What is Intestacy in Florida?

Having a written Last Will and Testament is an essential part of an estate plan. It reflects all of your wishes upon your death, including who the beneficiaries of your estate are and how they are to inherit from you upon your death. Without one, you can potentially face the risk of your assets being distributed contrary to your intentions under the default laws of the state of Florida.

Having a written Last Will and Testament is an essential part of an estate plan. It reflects all of your wishes upon your death, including who the beneficiaries of your estate are and how they are to inherit from you upon your death. Without one, you can potentially face the risk of your assets being distributed contrary to your intentions under the default laws of the state of Florida. If you do not have a will upon your passing, you are considered to have died intestate and your estate will be governed by the laws of intestacy under a probate proceeding in the court.

What Happens When You Die Without a Will in Florida?

Dying intestate can happen in three situations: 1) where the decedent did not execute a will; 2) where a valid will was executed but later revoked by the decedent before their death; or 3) where the executed will was later held to be invalid by a court. In these instances, the assets that make up the decedent’s probate estate are distributed to the heirs in order of priority. In Florida, first in line will be the decedent’s surviving spouse. Depending on whether both the surviving spouse and the decedent share children together, the entire estate will be distributed to the spouse.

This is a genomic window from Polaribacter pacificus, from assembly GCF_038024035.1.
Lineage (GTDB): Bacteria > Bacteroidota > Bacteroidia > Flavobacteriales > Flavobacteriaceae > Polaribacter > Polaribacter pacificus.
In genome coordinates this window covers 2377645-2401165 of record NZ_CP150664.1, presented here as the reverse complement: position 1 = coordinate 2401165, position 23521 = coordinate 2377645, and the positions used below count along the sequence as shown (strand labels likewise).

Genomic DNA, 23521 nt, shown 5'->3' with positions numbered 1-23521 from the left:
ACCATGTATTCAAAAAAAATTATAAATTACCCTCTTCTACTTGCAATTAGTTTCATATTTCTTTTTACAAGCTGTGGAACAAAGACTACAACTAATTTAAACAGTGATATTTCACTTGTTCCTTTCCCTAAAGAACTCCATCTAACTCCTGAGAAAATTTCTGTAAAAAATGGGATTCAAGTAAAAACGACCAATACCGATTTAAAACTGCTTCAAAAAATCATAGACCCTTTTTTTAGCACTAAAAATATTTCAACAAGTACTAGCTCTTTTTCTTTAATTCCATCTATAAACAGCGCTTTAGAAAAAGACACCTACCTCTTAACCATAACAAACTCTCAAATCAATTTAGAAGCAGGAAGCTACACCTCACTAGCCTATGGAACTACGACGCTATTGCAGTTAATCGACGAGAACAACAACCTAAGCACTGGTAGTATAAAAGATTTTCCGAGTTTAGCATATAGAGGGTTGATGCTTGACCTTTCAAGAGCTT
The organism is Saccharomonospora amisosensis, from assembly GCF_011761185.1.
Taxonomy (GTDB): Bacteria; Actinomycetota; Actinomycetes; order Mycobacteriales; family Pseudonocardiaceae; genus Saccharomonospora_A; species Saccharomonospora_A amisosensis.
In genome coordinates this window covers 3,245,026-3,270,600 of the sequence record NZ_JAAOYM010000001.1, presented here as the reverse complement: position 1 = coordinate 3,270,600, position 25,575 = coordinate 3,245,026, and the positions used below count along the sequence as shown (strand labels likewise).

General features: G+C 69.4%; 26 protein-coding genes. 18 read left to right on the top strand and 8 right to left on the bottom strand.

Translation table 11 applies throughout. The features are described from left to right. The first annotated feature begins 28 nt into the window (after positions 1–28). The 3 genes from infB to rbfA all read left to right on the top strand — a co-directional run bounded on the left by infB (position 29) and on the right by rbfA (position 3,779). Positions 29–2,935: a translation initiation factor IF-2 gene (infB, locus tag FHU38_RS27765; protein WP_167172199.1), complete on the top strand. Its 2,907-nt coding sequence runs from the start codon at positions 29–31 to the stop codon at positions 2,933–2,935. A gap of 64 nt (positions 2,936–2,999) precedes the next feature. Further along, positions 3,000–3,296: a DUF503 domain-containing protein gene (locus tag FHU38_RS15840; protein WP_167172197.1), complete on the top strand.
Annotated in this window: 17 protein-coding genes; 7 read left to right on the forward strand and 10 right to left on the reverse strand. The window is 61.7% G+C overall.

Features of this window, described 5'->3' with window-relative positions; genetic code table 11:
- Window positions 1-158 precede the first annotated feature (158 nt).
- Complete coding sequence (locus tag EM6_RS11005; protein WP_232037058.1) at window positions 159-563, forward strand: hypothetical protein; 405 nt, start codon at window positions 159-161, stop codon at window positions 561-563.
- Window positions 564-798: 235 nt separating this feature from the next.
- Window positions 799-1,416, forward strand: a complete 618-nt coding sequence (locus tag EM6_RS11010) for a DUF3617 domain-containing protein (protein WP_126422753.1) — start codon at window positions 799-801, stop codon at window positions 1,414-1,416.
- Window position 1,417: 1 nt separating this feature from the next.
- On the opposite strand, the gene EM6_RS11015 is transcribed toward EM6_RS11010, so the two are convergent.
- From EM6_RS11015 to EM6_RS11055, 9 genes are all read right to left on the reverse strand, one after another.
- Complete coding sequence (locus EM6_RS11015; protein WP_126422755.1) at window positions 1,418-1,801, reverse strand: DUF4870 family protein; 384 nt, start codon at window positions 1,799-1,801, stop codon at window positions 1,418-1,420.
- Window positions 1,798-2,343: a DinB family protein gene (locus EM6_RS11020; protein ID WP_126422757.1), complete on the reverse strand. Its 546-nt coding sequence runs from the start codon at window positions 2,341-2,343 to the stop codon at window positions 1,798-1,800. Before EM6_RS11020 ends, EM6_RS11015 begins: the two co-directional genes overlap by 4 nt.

If the decedent has children from a prior marriage, then the surviving spouse will get half of the estate and the children from the prior marriage will take the other half. In other scenarios, if the decedent passes away with no surviving spouse, the heirs will be his children.

If there is neither a surviving spouse nor any lineal descendants upon the decedent’s death, the decedent’s parents would be the heirs of the decedent’s estate. If there are no surviving parents, the inheritance will go to the decedent’s siblings, if there are no surviving siblings, next in line will be aunts, uncles and cousins. It is very rare for the state of Florida to take the decedent’s estate, as the Florida Probate Code provides a long list of eligible heirs who may inherit the assets far before the state keeps the property.

Which Assets Pass by Intestate Succession in Florida?

Not all assets in your estate go through the probate system when you die intestate. Alike in both intestate and testate circumstances, some assets skip the probate system as a whole and are then inherited directly by the beneficiaries. For example, securities and bank accounts such as payable-on-death or transfer-on-death accounts are exempt from intestate succession laws. Other assets such as life insurance policies and properties held in a trust are also examples of what are known to “will substitutes”. Mainly because they act as they would a written will, but are protected from probate as they are automatically transferred to the beneficiary upon the decedent’s death.

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If you would like to learn more on the importance of an estate plan, do not hesitate to contact one of our experienced business attorneys at EPGD Business Law, EPGD Business Law is located in beautiful Coral Gables, West Palm Beach and historic Washington D.C. Call us at (786) 837-6787, or contact us through the website to schedule a consultation.

*Disclaimer: this blog post is not intended to be legal advice. We highly recommend speaking to an attorney if you have any legal concerns. Contacting us through our website does not establish an attorney-client relationship.*

Categories: Estate Planning

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